One of my favourite truths as an ex-teacher is that intelligence is more about the questions you ask than the answers you give. I have had several experiences lately that have led to lots of questions – mainly towards the end of this, so if you have any answers or observations please share them.
That is why I highlighted the wonderful bee book recently in a post headed more on bee sight – it contains magnified pictures of the honey bee. When you show it to those of any age from about 5 – 95 years of age the questions start pouring in a torrent from their mouths – and they learn at a similarly fast pace. If you fed the same information in a lesson the amount of retained learning would probably be a fraction. Pictures are also multilingual – or at least they only need a comparatively small vocabulary.
I also wrote recently about my trip to the FloriadeBee Pavilion – or should I say bijenpaviljoen as I am starting to be curious about the Dutch language and rather like some of their word structures. One of the pages supportingthe project shows the 5 most recent tagged bees to enter or leave.
A few stats can be helpful but I became curious and set up a web query from Excel trying to capture a more extensive record of bee movements. Unfortunately, sometimes this spreadsheet needs to have the new data added every 5 minutes so there are lots of gaps in my sheet because I ought to be doing so many other things. At the moment I am keeping all the raw data but I may then analyse the data discarding the trips for which I have missed either the start or end of the journey. Luckily the journeys are numbered so at any stage I can reorder chronologically. However, I can also put data in alphabetical order which will be much easier than trying to visually spot the next activity of any one bee.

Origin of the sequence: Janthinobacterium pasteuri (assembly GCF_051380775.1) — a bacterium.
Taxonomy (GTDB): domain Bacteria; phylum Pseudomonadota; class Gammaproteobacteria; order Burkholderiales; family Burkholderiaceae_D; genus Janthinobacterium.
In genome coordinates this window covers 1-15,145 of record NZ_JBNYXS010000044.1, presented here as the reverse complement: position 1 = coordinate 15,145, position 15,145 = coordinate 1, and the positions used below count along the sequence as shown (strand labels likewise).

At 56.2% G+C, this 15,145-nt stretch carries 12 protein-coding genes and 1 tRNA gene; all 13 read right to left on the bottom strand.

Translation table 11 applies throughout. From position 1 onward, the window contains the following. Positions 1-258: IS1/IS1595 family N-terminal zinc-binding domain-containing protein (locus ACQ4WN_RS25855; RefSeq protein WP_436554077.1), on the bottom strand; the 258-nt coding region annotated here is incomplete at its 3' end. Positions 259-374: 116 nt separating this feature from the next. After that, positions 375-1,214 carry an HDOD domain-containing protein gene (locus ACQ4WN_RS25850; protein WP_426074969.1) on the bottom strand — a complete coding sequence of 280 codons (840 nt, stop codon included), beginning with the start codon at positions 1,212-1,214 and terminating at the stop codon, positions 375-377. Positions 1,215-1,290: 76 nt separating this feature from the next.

So – what have I noticed and what questions arise in my mind?
In my early data I noticed that the bees Wilke and Maryon had this pattern of activity:
It almost looked as though the two bees were twinned or they had the same shift pattern.
Are all ‘trips’ of a similar duration?
Is it just that these two bees were collecting from the same source so journey time was similar?
Were they actually travelling together?
What about their times inside the hive – did that represent the time they needed to pass on their load or did they have other duties – or a sleep or a meal?
I think I read that bees either collect pollen or nectar not both at the same time. The bijenpaviljoen ‘Be a Bee’ experience seems to confirm this. Does a pollen collecting trip differ in duration from a nectar collection trip? Or does it depend more on the journey to the source than the purpose of the trip?
And – is there an easier way to collect all the bee data over, say a day or a week?
I am happy to share my spreadsheet with others. It would make a nice spreadsheet exercise for a group who were interested in bee behaviour – in a school setting or for adults. It could almost form an A level ICT project (I used to be an examiner for A level ICT and some of the projects seemed quite pointless and manufactured compared with this)